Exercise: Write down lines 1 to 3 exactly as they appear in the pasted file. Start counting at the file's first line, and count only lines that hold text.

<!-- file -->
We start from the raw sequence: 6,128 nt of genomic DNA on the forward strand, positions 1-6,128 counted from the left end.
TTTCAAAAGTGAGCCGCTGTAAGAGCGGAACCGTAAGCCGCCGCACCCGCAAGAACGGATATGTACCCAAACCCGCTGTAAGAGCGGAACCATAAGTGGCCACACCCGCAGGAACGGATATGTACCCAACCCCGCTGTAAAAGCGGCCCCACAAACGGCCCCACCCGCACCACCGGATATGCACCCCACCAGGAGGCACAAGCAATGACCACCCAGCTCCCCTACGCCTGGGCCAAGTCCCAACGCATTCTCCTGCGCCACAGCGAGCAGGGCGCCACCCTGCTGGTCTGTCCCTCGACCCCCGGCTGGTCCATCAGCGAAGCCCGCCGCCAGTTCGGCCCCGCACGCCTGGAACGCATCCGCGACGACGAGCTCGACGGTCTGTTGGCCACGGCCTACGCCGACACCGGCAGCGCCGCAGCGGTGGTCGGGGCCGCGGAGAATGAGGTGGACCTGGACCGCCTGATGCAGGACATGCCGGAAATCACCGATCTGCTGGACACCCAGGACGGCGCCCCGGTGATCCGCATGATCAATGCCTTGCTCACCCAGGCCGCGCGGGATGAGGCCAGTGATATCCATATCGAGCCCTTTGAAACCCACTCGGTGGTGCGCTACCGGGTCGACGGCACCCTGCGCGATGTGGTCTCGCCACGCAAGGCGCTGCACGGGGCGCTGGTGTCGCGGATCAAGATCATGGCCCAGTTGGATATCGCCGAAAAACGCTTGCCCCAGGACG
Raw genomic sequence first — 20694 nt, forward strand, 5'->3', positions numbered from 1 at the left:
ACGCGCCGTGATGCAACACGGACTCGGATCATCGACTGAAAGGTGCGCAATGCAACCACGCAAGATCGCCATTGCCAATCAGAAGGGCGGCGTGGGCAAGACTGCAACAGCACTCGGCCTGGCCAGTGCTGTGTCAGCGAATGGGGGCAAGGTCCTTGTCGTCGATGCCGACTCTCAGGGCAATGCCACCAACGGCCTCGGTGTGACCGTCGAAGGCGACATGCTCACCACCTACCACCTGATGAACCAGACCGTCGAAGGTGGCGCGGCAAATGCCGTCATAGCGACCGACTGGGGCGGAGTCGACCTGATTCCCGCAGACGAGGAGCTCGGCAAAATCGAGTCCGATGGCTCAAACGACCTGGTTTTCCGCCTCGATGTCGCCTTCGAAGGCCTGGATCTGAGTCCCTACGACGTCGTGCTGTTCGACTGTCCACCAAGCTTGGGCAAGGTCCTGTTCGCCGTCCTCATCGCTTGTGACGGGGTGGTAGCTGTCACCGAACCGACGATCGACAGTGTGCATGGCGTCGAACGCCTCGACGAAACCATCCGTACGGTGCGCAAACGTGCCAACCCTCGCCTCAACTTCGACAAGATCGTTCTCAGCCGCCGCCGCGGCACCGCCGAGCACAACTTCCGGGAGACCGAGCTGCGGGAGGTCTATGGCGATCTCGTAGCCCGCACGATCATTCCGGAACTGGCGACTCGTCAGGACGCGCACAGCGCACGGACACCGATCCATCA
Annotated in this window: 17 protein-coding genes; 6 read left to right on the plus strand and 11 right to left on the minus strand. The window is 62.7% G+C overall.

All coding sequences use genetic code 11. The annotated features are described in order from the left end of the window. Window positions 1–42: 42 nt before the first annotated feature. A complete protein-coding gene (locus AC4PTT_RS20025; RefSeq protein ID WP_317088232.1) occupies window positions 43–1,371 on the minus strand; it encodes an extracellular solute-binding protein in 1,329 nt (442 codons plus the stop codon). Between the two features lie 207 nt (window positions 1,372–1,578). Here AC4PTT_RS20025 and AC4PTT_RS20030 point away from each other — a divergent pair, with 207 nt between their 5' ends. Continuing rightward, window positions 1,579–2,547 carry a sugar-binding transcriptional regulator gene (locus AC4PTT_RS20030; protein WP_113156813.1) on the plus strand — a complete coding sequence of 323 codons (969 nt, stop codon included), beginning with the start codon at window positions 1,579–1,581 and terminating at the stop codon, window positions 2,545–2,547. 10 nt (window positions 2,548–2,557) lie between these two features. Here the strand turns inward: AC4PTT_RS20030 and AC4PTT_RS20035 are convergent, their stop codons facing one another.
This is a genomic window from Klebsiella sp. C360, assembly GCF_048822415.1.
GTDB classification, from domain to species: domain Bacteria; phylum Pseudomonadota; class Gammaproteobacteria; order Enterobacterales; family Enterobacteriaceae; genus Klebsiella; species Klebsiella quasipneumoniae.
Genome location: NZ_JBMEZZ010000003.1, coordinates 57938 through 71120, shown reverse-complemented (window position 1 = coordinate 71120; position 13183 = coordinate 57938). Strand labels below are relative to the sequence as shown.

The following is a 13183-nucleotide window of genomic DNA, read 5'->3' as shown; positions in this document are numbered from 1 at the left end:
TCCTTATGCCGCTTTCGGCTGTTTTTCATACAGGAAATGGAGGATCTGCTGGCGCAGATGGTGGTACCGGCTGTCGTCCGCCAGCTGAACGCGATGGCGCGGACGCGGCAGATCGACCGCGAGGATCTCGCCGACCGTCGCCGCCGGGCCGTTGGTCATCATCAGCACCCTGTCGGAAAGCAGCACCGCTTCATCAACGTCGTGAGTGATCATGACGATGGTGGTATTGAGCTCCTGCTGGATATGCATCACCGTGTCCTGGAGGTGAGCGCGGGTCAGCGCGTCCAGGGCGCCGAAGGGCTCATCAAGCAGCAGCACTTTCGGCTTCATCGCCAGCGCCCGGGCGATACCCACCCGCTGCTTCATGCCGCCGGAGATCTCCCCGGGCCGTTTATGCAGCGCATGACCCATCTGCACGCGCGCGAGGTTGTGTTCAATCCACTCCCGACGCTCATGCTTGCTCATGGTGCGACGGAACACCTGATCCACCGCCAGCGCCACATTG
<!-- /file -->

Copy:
We start from the raw sequence: 6,128 nt of genomic DNA on the forward strand, positions 1-6,128 counted from the left end.
TTTCAAAAGTGAGCCGCTGTAAGAGCGGAACCGTAAGCCGCCGCACCCGCAAGAACGGATATGTACCCAAACCCGCTGTAAGAGCGGAACCATAAGTGGCCACACCCGCAGGAACGGATATGTACCCAACCCCGCTGTAAAAGCGGCCCCACAAACGGCCCCACCCGCACCACCGGATATGCACCCCACCAGGAGGCACAAGCAATGACCACCCAGCTCCCCTACGCCTGGGCCAAGTCCCAACGCATTCTCCTGCGCCACAGCGAGCAGGGCGCCACCCTGCTGGTCTGTCCCTCGACCCCCGGCTGGTCCATCAGCGAAGCCCGCCGCCAGTTCGGCCCCGCACGCCTGGAACGCATCCGCGACGACGAGCTCGACGGTCTGTTGGCCACGGCCTACGCCGACACCGGCAGCGCCGCAGCGGTGGTCGGGGCCGCGGAGAATGAGGTGGACCTGGACCGCCTGATGCAGGACATGCCGGAAATCACCGATCTGCTGGACACCCAGGACGGCGCCCCGGTGATCCGCATGATCAATGCCTTGCTCACCCAGGCCGCGCGGGATGAGGCCAGTGATATCCATATCGAGCCCTTTGAAACCCACTCGGTGGTGCGCTACCGGGTCGACGGCACCCTGCGCGATGTGGTCTCGCCACGCAAGGCGCTGCACGGGGCGCTGGTGTCGCGGATCAAGATCATGGCCCAGTTGGATATCGCCGAAAAACGCTTGCCCCAGGACG
Raw genomic sequence first — 20694 nt, forward strand, 5'->3', positions numbered from 1 at the left: